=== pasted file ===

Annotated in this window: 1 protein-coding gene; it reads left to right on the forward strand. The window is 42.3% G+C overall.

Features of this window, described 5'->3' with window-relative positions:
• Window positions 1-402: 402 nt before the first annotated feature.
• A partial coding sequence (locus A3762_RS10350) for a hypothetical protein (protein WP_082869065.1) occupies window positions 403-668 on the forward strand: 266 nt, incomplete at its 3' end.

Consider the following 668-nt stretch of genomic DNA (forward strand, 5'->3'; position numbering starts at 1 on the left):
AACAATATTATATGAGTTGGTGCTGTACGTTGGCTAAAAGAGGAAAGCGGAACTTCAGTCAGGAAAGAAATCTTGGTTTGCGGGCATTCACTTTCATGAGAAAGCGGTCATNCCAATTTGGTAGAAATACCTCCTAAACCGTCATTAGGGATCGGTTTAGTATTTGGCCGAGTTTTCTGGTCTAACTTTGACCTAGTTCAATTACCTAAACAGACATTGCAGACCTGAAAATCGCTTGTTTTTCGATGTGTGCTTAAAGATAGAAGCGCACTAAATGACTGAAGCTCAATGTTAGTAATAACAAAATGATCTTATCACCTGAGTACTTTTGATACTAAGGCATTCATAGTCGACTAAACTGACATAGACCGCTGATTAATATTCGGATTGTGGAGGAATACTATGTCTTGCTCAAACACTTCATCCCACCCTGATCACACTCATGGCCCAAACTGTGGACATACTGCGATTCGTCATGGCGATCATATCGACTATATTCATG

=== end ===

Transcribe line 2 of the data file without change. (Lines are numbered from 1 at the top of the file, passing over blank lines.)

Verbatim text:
Features of this window, described 5'->3' with window-relative positions: